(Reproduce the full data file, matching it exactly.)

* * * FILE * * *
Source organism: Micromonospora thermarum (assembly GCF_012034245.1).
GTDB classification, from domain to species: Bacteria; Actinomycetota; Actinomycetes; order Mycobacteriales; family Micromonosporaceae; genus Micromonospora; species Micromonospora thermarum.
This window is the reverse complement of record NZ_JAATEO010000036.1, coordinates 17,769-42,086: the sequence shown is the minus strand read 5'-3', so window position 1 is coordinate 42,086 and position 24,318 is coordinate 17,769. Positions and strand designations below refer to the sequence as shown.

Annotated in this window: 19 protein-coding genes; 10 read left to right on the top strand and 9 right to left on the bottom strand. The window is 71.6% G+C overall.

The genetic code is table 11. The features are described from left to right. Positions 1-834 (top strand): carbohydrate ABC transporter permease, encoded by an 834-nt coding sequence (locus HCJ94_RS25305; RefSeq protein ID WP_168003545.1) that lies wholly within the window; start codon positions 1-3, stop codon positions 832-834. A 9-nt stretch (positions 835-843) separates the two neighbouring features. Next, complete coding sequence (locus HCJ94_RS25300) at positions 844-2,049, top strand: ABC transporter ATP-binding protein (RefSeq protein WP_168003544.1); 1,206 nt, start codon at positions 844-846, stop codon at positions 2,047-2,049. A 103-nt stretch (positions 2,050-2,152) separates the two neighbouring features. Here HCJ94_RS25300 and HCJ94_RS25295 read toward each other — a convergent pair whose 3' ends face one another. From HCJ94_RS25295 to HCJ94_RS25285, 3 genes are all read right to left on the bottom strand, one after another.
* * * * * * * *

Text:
Source organism: Micromonospora thermarum (assembly GCF_012034245.1).
GTDB classification, from domain to species: Bacteria; Actinomycetota; Actinomycetes; order Mycobacteriales; family Micromonosporaceae; genus Micromonospora; species Micromonospora thermarum.
This window is the reverse complement of record NZ_JAATEO010000036.1, coordinates 17,769-42,086: the sequence shown is the minus strand read 5'-3', so window position 1 is coordinate 42,086 and position 24,318 is coordinate 17,769. Positions and strand designations below refer to the sequence as shown.

Annotated in this window: 19 protein-coding genes; 10 read left to right on the top strand and 9 right to left on the bottom strand. The window is 71.6% G+C overall.

The genetic code is table 11. The features are described from left to right. Positions 1-834 (top strand): carbohydrate ABC transporter permease, encoded by an 834-nt coding sequence (locus HCJ94_RS25305; RefSeq protein ID WP_168003545.1) that lies wholly within the window; start codon positions 1-3, stop codon positions 832-834. A 9-nt stretch (positions 835-843) separates the two neighbouring features. Next, complete coding sequence (locus HCJ94_RS25300) at positions 844-2,049, top strand: ABC transporter ATP-binding protein (RefSeq protein WP_168003544.1); 1,206 nt, start codon at positions 844-846, stop codon at positions 2,047-2,049. A 103-nt stretch (positions 2,050-2,152) separates the two neighbouring features. Here HCJ94_RS25300 and HCJ94_RS25295 read toward each other — a convergent pair whose 3' ends face one another. From HCJ94_RS25295 to HCJ94_RS25285, 3 genes are all read right to left on the bottom strand, one after another.